These guidelines may sound arbitrary, but, as illustrated below, our method is never “too” wrong. It is conservative, in that it rarely overestimates the number of jumps, and even with reasonably small sample sizes and in the presence of autocorrelated noise, the method is powerful.

2.4 Procedure Statement

We suggest the following recursive procedure for finding these jumps in smooth functions:

  1. Fit a cubic smoothing spline using the REML algorithm to estimate the smoothing parameter.
  2. Remove the linear trend from the residuals.
  3. Search the residuals for a break point, using the binary segmentation algorithm.
  4. Add the corresponding break to the partial spline’s unpenalized space.
  5. Repeat from 1 until the BIC stopping rule ends the procedure.

This will result in breaks δ1,…, δk, and a mean function estimate of the form


where f is a smooth spline estimate. The estimate [beta]j gives the estimated magnitude of the discontinuity and is reported when fitting partial splines. The standard errors on this coefficient will be wrong, though, since they do not account for the sequential nature of the selection and fitting. Were this magnitude of interest, and confidence intervals desired, we recommend a parametric bootstrap. Our algorithm sequentially augments the unpenalized space of the spline, fitting fixed jumps at specific points. Although estimating the number of jumps simultaneously may be preferred, and in more than one dimension is most certainly preferable, we are happy with the performance of the method in one dimension. We illustrate the procedure below on two observed data sets, Bush’s approval and DW-NOMINATE scores, as well as through a series of simulations.

3 Case 1: George W. Bush’s Approval

The data in this section are 1533 estimates of George W. Bush’s approval, from 33 different houses, between January 25, 2001, and October 24, 2007. We observe polls on 1041 dates over the total 2463 dates. Although the polls are taken over multiple days, we consider the date range to be the end date on which the poll is conducted. The approval estimates range from 27% to 89%. The data are all publicly available.

Figure 3 shows the fit to each of the different methods, each in R. We use a moving average with a 2-week window, loess with spans .1 and .01 with command loess in library stats, the smoothing splines from command ssanova in library gss, a structural time series model using a Kalman filter from command StructTS in library stats, and our sequential segmentation method.

Fig. 3
A comparison of fits to the data among the different smoothing methods.

Results from each of the methods are shown in Fig. 3. Our sequential segmentation method outperforms, in terms of mean squared error (MSE), both the loess with span .1 and the smoothing splines. Our method performs worse, in terms of MSE, than the Kalman filter and the loess with span .01, but the improvement in MSE comes at the cost of a rather jagged fit. Figure 4 shows a larger graph, comparing splines to the sequential segmentation method. Notice how splines smooth over “nonsmooth” events. For example, the bump in Bush’s ratings after 9/11 could not have started before the event; people had no expectations that the events would occur on a certain date and so they did not start revising their opinions of Bush upward before then. Note also how the “rally around the flag” effect, whereby a President’s popularity increases upon starting a war, is immediate. During the run-up to the war, Bush’s approval dropped regularly, but immediately upon the invasion, he got a bump up that then proceeded to erode. Our algorithm selected the “rally around the flag” effect as instantaneous, even when the invasion of Iraq was clearly expected.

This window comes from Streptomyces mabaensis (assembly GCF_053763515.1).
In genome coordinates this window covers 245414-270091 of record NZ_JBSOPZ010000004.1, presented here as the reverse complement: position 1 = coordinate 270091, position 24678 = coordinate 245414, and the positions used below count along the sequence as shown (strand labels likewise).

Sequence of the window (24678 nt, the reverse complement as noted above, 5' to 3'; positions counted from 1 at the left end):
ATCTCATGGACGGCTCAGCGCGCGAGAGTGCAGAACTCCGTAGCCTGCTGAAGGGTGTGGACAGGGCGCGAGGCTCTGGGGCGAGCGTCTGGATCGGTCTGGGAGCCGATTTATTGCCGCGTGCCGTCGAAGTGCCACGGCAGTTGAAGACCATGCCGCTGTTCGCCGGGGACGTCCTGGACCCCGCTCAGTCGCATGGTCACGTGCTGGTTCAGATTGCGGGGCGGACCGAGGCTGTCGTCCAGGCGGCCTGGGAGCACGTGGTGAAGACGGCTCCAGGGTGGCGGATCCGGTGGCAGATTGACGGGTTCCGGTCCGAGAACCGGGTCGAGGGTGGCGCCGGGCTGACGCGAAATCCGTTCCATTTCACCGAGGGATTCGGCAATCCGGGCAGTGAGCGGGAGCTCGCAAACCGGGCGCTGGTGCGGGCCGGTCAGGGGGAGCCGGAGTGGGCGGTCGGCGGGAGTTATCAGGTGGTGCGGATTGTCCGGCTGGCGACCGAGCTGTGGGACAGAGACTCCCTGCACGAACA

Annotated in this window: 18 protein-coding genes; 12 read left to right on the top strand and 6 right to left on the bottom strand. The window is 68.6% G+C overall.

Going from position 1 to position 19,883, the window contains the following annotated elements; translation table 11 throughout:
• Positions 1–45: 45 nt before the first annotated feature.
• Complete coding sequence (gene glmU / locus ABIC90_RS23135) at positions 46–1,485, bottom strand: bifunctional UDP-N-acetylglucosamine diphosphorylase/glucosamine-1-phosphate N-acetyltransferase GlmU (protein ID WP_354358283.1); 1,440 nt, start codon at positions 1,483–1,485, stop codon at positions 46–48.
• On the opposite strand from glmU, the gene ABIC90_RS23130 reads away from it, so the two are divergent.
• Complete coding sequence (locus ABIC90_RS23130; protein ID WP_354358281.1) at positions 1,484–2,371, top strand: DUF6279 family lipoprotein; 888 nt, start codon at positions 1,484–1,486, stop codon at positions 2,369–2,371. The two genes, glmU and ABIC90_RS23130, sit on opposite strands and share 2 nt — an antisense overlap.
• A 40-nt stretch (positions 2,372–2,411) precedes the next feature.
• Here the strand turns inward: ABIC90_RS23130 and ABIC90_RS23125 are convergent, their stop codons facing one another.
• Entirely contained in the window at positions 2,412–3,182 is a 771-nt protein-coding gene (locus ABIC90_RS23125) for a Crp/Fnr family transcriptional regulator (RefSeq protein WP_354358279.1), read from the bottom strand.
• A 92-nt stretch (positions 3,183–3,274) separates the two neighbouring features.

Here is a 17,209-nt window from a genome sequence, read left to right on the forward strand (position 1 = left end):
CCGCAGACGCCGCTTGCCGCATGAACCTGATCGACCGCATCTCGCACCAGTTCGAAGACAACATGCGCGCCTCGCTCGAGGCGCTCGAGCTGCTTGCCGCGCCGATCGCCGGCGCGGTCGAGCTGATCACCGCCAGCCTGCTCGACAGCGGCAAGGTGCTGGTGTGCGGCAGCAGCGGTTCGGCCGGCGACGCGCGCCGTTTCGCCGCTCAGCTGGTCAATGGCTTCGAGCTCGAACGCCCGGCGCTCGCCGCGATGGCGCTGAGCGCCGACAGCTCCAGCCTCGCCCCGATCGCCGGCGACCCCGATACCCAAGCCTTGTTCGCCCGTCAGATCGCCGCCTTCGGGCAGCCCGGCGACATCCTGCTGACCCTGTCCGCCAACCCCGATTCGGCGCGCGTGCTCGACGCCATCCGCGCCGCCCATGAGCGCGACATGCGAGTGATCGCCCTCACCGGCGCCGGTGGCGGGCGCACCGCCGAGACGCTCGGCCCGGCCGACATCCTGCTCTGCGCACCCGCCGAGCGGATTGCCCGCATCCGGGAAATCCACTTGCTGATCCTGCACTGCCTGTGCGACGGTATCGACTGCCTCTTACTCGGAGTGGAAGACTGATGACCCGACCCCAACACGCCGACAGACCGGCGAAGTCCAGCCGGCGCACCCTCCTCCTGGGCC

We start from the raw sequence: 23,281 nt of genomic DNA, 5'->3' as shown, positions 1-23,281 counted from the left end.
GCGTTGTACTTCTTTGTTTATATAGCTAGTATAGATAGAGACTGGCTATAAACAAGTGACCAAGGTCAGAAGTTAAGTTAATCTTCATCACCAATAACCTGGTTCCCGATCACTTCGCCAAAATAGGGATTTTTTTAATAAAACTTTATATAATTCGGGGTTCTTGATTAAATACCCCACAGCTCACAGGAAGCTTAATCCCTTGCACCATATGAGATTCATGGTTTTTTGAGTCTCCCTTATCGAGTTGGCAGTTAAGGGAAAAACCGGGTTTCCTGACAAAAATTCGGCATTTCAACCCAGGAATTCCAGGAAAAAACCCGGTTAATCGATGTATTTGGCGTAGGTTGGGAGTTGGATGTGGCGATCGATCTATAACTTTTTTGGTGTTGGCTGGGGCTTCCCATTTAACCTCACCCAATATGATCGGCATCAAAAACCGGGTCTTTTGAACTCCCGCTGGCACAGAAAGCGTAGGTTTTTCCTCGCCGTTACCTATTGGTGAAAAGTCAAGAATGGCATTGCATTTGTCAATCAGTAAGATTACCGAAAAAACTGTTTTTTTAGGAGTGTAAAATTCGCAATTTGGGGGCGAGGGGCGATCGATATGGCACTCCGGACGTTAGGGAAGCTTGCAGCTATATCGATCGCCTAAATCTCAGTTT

Fig. 4
Spline fit is dashed; our method fit is solid.

Just as important, note how our method follows the spline method in areas after the events. From about mid-2004 on, our method follows the smoothing spline almost exactly. Our sequential segmentation method acts like a smoothing spline when appropriate.

The real payoff for the sequential segmentation method comes from looking at autocorrelation and the quantile-quantile (QQ) plots. Figure 5 shows the QQ plots, compared to a normal distribution, for the residuals using each of the six methods earlier. The other methods tend to do passably well in either having normally distributed errors (the second loess fit) or having low autocorrelation (the moving average, Kalman filter, and splines). Only our algorithm does well on both counts and noticeably better than the other methods.

Fig. 5
QQ plots, for a normal distribution, for each of the smoothing methods. “ρ” gives the correlation in the residuals with lag 1. For ease of interpretation, the last five plots are on the same y axis.